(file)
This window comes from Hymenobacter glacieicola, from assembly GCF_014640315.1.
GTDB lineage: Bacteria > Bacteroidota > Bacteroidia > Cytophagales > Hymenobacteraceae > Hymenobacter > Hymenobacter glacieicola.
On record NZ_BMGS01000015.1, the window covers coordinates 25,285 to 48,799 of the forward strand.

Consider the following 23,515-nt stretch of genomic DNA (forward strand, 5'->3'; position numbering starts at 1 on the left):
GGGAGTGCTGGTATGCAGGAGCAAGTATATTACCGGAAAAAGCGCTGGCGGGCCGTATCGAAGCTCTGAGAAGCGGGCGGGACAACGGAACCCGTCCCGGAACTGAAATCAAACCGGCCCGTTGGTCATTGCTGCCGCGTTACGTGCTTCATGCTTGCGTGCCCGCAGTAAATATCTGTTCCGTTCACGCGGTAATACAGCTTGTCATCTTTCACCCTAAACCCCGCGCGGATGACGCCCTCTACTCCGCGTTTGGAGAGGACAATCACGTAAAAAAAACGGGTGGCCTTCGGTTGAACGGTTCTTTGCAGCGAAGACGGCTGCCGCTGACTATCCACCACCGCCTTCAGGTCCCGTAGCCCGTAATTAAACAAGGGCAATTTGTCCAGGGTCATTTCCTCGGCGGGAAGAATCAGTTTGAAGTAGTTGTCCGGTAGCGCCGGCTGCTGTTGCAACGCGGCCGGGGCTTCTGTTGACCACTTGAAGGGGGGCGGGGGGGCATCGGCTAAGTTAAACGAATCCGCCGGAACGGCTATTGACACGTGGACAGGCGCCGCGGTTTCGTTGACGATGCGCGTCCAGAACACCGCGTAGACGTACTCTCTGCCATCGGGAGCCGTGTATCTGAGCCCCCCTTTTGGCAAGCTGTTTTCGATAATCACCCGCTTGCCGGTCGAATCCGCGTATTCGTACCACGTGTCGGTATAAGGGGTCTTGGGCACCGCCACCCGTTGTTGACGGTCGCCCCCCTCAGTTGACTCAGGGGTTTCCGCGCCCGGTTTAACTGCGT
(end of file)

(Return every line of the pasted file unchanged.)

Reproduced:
This window comes from Hymenobacter glacieicola, from assembly GCF_014640315.1.
GTDB lineage: Bacteria > Bacteroidota > Bacteroidia > Cytophagales > Hymenobacteraceae > Hymenobacter > Hymenobacter glacieicola.
On record NZ_BMGS01000015.1, the window covers coordinates 25,285 to 48,799 of the forward strand.

Consider the following 23,515-nt stretch of genomic DNA (forward strand, 5'->3'; position numbering starts at 1 on the left):
GGGAGTGCTGGTATGCAGGAGCAAGTATATTACCGGAAAAAGCGCTGGCGGGCCGTATCGAAGCTCTGAGAAGCGGGCGGGACAACGGAACCCGTCCCGGAACTGAAATCAAACCGGCCCGTTGGTCATTGCTGCCGCGTTACGTGCTTCATGCTTGCGTGCCCGCAGTAAATATCTGTTCCGTTCACGCGGTAATACAGCTTGTCATCTTTCACCCTAAACCCCGCGCGGATGACGCCCTCTACTCCGCGTTTGGAGAGGACAATCACGTAAAAAAAACGGGTGGCCTTCGGTTGAACGGTTCTTTGCAGCGAAGACGGCTGCCGCTGACTATCCACCACCGCCTTCAGGTCCCGTAGCCCGTAATTAAACAAGGGCAATTTGTCCAGGGTCATTTCCTCGGCGGGAAGAATCAGTTTGAAGTAGTTGTCCGGTAGCGCCGGCTGCTGTTGCAACGCGGCCGGGGCTTCTGTTGACCACTTGAAGGGGGGCGGGGGGGCATCGGCTAAGTTAAACGAATCCGCCGGAACGGCTATTGACACGTGGACAGGCGCCGCGGTTTCGTTGACGATGCGCGTCCAGAACACCGCGTAGACGTACTCTCTGCCATCGGGAGCCGTGTATCTGAGCCCCCCTTTTGGCAAGCTGTTTTCGATAATCACCCGCTTGCCGGTCGAATCCGCGTATTCGTACCACGTGTCGGTATAAGGGGTCTTGGGCACCGCCACCCGTTGTTGACGGTCGCCCCCCTCAGTTGACTCAGGGGTTTCCGCGCCCGGTTTAACTGCGT